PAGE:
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Article By 
Greg Freeman

Spring Breeding Duck Numbers

The North Dakota Game and Fish Department’s annual spring breeding duck survey showed an index of 3.9 million birds, down 17 percent from last year, but still 73 percent above the long-term average (1948-2012).

Pintail Pair

Mike Szymanski, Department waterfowl biologist, said blue-winged teal and gadwall saw the largest decline. “Blue-wings are coming off near-record highs, so it’s not unexpected to see the drop,” he said.

Blue-winged teal were down 38 percent and gadwall 28 percent. However, both are well above the long-term average – blue-winged teal 42 percent and gadwall 59 percent.

“Duck numbers are still really good, well above long-term averages,” Szymanski said, while mentioning that total duck numbers for 2013 are similar to estimates over the past decade.

Scaup showed a notable increase from last year, while mallards, pintails, shovelers and canvasback were essentially unchanged.


The spring water index was up slightly from 2012. Water conditions were good in larger wetlands, but many shallow wetlands were on the verge of drying up the week the survey was conducted.

“The somewhat poor wetland conditions probably resulted in losing ducks to Canadian nesting grounds,” Szymanski said. “A big factor was probably that our smaller, shallow wetland basins were not holding much water throughout much of the state and the larger wetlands were all frozen when ducks were migrating through North Dakota.”

Szymanski said water conditions were much better in the northern half of the state. “Duck numbers were down roughly 30 percent in the south central and southeastern areas of the state due to dry conditions,” he said. “However, breeding and renesting conditions aren’t reflected well in our data this year as most of the state got several inches of rain the week following our survey. That won’t change duck numbers, but it will mean better conditions for breeding and raising young.”

Additionally, the loss of Conservation Reserve Program acres was evident during the survey, Szymanski said, as massive stretches of land conversion to cropland were obvious. “The loss of grass will hurt production of ducks and other grassland nesting birds,” he said. “However, the recent overly wet conditions will also help bridge the gap a little bit for ducks.”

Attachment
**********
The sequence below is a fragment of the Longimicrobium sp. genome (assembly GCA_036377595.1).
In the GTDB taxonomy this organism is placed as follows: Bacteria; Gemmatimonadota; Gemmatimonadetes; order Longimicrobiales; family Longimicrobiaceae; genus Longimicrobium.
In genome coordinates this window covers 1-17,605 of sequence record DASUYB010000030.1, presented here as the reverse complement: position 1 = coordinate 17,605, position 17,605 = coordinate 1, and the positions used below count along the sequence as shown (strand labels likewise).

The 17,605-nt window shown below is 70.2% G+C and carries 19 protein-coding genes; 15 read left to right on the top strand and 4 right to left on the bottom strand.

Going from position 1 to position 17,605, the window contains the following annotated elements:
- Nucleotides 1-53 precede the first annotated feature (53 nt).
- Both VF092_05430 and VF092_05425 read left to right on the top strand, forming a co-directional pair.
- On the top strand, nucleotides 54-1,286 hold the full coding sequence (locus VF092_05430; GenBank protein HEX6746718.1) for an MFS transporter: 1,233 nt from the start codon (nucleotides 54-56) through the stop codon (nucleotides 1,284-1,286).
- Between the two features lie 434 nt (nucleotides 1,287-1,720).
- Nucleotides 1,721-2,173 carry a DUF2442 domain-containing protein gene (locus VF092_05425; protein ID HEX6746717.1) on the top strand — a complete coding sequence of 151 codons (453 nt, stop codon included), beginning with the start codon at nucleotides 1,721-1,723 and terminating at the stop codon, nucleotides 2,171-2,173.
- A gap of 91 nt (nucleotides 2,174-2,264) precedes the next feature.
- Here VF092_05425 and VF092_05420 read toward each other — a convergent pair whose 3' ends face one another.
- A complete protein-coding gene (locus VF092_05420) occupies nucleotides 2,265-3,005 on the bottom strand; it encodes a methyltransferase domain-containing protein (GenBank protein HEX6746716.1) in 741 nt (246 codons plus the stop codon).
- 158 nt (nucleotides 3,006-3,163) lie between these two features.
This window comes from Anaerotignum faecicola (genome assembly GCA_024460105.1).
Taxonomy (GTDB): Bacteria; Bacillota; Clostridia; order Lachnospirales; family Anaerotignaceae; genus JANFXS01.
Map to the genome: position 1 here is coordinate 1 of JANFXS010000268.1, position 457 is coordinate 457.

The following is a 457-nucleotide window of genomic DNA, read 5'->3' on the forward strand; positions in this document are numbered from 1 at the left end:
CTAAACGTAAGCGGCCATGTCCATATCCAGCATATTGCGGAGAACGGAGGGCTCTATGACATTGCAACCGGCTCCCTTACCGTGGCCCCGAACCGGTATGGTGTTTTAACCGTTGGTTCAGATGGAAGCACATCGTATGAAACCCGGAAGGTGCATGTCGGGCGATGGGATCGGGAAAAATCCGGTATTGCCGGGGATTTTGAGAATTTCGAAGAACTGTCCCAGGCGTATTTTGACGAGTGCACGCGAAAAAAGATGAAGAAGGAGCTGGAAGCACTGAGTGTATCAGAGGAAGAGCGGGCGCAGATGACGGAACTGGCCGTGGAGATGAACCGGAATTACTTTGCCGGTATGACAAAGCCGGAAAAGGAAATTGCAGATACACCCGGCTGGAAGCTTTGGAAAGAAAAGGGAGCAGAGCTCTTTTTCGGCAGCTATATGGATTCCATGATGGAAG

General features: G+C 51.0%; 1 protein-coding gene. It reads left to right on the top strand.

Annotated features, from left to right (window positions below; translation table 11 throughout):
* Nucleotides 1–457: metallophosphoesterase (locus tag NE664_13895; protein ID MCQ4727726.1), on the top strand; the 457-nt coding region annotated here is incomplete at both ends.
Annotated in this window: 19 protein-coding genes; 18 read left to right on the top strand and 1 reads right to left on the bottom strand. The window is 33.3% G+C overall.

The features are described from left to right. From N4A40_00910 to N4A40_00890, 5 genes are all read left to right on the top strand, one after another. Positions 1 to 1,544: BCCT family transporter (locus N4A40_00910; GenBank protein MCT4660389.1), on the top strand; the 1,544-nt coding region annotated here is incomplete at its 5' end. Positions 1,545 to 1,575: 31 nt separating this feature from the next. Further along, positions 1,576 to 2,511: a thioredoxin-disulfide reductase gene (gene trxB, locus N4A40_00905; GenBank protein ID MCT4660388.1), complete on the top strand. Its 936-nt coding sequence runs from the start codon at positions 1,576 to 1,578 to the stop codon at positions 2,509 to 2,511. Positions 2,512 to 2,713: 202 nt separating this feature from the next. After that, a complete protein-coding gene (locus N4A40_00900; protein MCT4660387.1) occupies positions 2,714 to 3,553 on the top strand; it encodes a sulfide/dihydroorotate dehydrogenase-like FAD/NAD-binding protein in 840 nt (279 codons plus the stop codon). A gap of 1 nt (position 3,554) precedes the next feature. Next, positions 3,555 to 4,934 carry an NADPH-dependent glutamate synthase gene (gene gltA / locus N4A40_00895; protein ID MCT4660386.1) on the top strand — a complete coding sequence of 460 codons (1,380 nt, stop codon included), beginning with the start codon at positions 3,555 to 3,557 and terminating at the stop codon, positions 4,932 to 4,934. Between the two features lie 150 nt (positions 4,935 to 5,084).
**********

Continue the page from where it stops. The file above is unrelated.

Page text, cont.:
The Department’s July brood survey will provide a better idea of duck production and insight into expectations for this fall.


Pheasant Crowing Counts Down Statewide

North Dakota’s 2013 pheasant crowing count survey indicates that rooster numbers were down about 11 percent statewide compared to last year, heading into the spring breeding season.

All four pheasant districts had lower counts than last year. The number of crows heard in the northeast declined by 18 percent, southeast and southwest by 11 percent, and the northwest by nearly 2 percent.

Stan Kohn, Game and Fish Department upland game management supervisor, said only the southwest was initially spared a harsh winter, but a spring snowstorm in April buried much of the area in more than 12 inches of snow.

“Had it not been for the long winter in most of the state and the April storm, I would have expected a higher crow count statewide,” Kohn said. “But I think we did lose some birds during late spring, which reduced our 2013 spring breeding population slightly from 2012.”

The late spring snowstorms and cooler than typical April delayed breeding and nesting for all upland game birds, Kohn said, with early nesting hens facing rainy conditions, and probably some flooded nests. “On the positive side, this occurred early enough in the nesting season that most hens should have renested,” he said. “In addition, the wet spring seemed to jumpstart grass and forb growth in pastures, helping later nesting pheasants with improved quality of nesting habitat. Unless we experience some early summer weather problems, I still expect much better upland game production this summer from all our species.”


Fall Turkey Lottery Process Moved to September


The North Dakota Game and Fish Department moved the 2013 fall turkey license application deadline, originally set for July 3, to September to allow for a better assessment of the fall turkey population before determining license numbers.


The official date for the application deadline is September 4. Stan Kohn, Game and Fish Department upland game management supervisor, said the change will allow more opportunities for hunters. “Our fall turkey numbers are a lot more precise when we can use data from late spring and early summer before we have to finalize the proclamation,” he said. “Now we can thoroughly assess brood production, which has a direct influence on the fall population.”